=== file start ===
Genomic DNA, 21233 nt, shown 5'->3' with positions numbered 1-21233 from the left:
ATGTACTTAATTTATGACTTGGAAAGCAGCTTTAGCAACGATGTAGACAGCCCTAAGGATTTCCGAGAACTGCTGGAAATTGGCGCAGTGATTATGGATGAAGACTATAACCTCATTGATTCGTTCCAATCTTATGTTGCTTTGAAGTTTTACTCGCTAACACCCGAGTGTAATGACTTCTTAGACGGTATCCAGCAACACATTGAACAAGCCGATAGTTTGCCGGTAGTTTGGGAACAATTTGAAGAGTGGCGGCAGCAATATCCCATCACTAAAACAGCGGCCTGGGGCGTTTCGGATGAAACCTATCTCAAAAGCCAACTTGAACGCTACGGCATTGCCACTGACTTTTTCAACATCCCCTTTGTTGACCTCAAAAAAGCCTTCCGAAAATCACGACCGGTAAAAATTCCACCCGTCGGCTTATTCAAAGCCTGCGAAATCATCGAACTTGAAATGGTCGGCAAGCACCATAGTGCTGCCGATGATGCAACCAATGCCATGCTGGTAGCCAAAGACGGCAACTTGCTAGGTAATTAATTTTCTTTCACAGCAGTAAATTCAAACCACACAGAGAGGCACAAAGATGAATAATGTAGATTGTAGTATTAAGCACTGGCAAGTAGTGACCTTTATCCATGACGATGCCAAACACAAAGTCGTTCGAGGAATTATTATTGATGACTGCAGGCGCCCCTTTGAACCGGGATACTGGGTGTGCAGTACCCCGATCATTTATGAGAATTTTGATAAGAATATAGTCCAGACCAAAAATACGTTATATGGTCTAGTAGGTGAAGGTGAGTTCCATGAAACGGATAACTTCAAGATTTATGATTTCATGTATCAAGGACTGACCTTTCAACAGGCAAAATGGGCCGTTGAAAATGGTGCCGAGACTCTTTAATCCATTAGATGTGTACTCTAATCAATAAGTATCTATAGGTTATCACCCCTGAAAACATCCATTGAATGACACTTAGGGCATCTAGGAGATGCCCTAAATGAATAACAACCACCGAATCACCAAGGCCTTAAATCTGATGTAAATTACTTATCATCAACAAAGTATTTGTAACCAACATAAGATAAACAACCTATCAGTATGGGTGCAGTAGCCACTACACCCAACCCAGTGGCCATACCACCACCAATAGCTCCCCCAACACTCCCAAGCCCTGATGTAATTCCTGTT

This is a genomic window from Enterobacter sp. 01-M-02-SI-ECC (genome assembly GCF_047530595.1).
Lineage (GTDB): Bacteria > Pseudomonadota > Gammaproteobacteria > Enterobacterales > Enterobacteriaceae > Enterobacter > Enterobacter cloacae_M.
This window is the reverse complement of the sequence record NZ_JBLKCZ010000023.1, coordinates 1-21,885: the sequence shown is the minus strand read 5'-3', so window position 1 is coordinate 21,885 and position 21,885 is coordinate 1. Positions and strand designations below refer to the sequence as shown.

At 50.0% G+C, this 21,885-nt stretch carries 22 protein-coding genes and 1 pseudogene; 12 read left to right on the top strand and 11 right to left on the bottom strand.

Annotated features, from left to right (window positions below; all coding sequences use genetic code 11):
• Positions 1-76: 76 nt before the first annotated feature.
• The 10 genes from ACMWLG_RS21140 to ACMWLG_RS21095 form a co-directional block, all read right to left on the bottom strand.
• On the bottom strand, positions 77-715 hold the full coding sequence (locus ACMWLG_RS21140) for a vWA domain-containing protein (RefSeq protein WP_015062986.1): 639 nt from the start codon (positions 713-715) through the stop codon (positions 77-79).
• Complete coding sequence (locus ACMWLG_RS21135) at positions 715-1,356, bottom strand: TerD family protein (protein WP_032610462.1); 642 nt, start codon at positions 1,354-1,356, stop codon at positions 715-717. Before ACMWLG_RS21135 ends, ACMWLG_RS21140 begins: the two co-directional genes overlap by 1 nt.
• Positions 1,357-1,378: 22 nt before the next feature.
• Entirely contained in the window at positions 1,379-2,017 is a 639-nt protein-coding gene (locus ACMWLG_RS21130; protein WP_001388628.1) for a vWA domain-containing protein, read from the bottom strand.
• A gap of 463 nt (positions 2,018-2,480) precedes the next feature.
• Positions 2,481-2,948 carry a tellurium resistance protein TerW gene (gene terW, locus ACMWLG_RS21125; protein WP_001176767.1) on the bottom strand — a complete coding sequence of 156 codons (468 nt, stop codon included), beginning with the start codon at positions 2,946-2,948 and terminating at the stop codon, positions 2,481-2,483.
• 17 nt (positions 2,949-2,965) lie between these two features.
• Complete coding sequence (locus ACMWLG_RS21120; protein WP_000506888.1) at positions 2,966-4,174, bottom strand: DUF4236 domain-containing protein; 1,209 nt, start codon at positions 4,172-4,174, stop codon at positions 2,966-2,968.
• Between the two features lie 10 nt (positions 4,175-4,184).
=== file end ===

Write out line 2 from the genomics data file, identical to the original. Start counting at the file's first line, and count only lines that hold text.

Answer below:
ATGTACTTAATTTATGACTTGGAAAGCAGCTTTAGCAACGATGTAGACAGCCCTAAGGATTTCCGAGAACTGCTGGAAATTGGCGCAGTGATTATGGATGAAGACTATAACCTCATTGATTCGTTCCAATCTTATGTTGCTTTGAAGTTTTACTCGCTAACACCCGAGTGTAATGACTTCTTAGACGGTATCCAGCAACACATTGAACAAGCCGATAGTTTGCCGGTAGTTTGGGAACAATTTGAAGAGTGGCGGCAGCAATATCCCATCACTAAAACAGCGGCCTGGGGCGTTTCGGATGAAACCTATCTCAAAAGCCAACTTGAACGCTACGGCATTGCCACTGACTTTTTCAACATCCCCTTTGTTGACCTCAAAAAAGCCTTCCGAAAATCACGACCGGTAAAAATTCCACCCGTCGGCTTATTCAAAGCCTGCGAAATCATCGAACTTGAAATGGTCGGCAAGCACCATAGTGCTGCCGATGATGCAACCAATGCCATGCTGGTAGCCAAAGACGGCAACTTGCTAGGTAATTAATTTTCTTTCACAGCAGTAAATTCAAACCACACAGAGAGGCACAAAGATGAATAATGTAGATTGTAGTATTAAGCACTGGCAAGTAGTGACCTTTATCCATGACGATGCCAAACACAAAGTCGTTCGAGGAATTATTATTGATGACTGCAGGCGCCCCTTTGAACCGGGATACTGGGTGTGCAGTACCCCGATCATTTATGAGAATTTTGATAAGAATATAGTCCAGACCAAAAATACGTTATATGGTCTAGTAGGTGAAGGTGAGTTCCATGAAACGGATAACTTCAAGATTTATGATTTCATGTATCAAGGACTGACCTTTCAACAGGCAAAATGGGCCGTTGAAAATGGTGCCGAGACTCTTTAATCCATTAGATGTGTACTCTAATCAATAAGTATCTATAGGTTATCACCCCTGAAAACATCCATTGAATGACACTTAGGGCATCTAGGAGATGCCCTAAATGAATAACAACCACCGAATCACCAAGGCCTTAAATCTGATGTAAATTACTTATCATCAACAAAGTATTTGTAACCAACATAAGATAAACAACCTATCAGTATGGGTGCAGTAGCCACTACACCCAACCCAGTGGCCATACCACCACCAATAGCTCCCCCAACACTCCCAAGCCCTGATGTAATTCCTGTT